A one-day tour should cost somewhere between 160,000 and 300,000 dong, including lunch and a guide, not including drinks and tips. It usually runs from 08:00 to 18:00, back in time to still hit up the nightlife. We wanted to see if spending a little more on a midrange tour (US$25-40) would make a difference in terms of what you see and the service. We tried A Travel Mate (Deluxe Group Tours) and it was a disappointment. It’s the same run of the mill itinerary and mediocre guide. The main difference with their trip was a smaller group size, minibus transport and the stop at My Tho’s Vinh Trang pagoda, timed to be there for the end of morning prayers; it was a highlight for us. Vinh Trang isn’t part of the cheapie tours.
You’ll have to pay significantly more for a different experience. We’ve heard good things about Les Rives (https://lesrivesexperience.com/), a luxury Saigon tour operator. Their differential is their speedboat transfer departing from downtown. At this price point, you should also expect a full service experience. The one day trip is 2,499,000 dong for adults, 1,799,000 dong for children, while the 2-day tour (including one night at The Island Lodge) is 6,999,000 dong per person, based on double occupancy. Clearly this is for someone with a less restrictive budget.
The backpacker tour is undeniably cheap and some would be happy to just sit back and enjoy being shuttled around. This is one way to tick “Mekong Delta” off the list, albeit a mass tourist take on it and only scratching the surface.
If you’ve got more time on your hands, there’s no reason to do a tour other than to save money. Ben Tre and Can Tho are good bases for exploring the Mekong Delta independently, delivering a far superior experience than My Tho. We encourage travellers to stretch their time and budget a little and in lieu of the day tour, see Can Tho’s famous floating market in as little as a two-day, one-night trip from Ho Chi Minh City. It’s easy to do on your own, but it will cost more than a budget tour.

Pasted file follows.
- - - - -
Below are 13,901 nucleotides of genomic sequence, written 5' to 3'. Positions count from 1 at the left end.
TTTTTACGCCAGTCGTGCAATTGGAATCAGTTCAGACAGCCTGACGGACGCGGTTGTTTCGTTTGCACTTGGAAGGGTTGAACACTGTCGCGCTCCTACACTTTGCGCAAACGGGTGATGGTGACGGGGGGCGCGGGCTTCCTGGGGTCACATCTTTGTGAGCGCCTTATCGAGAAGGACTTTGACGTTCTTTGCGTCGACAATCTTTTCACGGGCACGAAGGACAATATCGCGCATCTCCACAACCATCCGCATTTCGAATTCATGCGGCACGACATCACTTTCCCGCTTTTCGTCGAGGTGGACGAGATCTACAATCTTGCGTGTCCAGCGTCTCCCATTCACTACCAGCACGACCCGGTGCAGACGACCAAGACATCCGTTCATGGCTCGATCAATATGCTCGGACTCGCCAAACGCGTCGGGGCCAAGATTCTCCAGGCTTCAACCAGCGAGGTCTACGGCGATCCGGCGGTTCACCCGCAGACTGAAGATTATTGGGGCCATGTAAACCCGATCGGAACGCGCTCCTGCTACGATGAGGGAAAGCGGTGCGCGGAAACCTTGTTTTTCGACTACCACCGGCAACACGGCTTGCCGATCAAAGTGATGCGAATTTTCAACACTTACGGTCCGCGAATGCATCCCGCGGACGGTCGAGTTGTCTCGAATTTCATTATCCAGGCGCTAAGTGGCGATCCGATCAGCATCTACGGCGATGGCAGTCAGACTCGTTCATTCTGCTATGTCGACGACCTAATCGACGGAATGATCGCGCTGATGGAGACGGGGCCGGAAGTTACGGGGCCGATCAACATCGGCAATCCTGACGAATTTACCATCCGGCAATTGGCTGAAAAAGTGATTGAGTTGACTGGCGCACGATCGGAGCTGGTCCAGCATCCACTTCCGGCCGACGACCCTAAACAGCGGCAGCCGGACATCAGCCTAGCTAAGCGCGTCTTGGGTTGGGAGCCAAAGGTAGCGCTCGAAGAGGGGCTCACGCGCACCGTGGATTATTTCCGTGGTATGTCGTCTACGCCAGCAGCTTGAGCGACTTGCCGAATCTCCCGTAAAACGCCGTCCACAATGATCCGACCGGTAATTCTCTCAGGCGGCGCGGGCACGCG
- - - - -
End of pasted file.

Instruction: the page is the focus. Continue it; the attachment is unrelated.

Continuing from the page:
For those who plan to spend time exploring the delta, it’s actually a good idea to “piggyback” on the cheapie tour. At the end of the tour, instead of returning to Ho Chi Minh City, you can remain in My Tho/Ben Tre and continue on independently. The tourist transport departing from Pham Ngu Lao is certainly easier and more comfortable than making your own way to Mien Tay bus station and taking the local bus to My Tho.
Cindy Fan is a Canadian writer/photographer and author of So Many Miles, a website that chronicles the love of adventure, food and culture. After falling in love with sticky rice and Mekong sunsets, in 2011 she uprooted her life in Toronto to live la vida Laos. She’s travelled to over 40 countries and harbours a deep affection for Africa and Southeast Asia. In between jaunts around the world, she calls Laos and Vietnam home where you’ll find her traipsing through rice paddies, standing beside broken-down buses and in villages laughing with the locals.
These tours are provided by Travelfish partner GetYourGuide.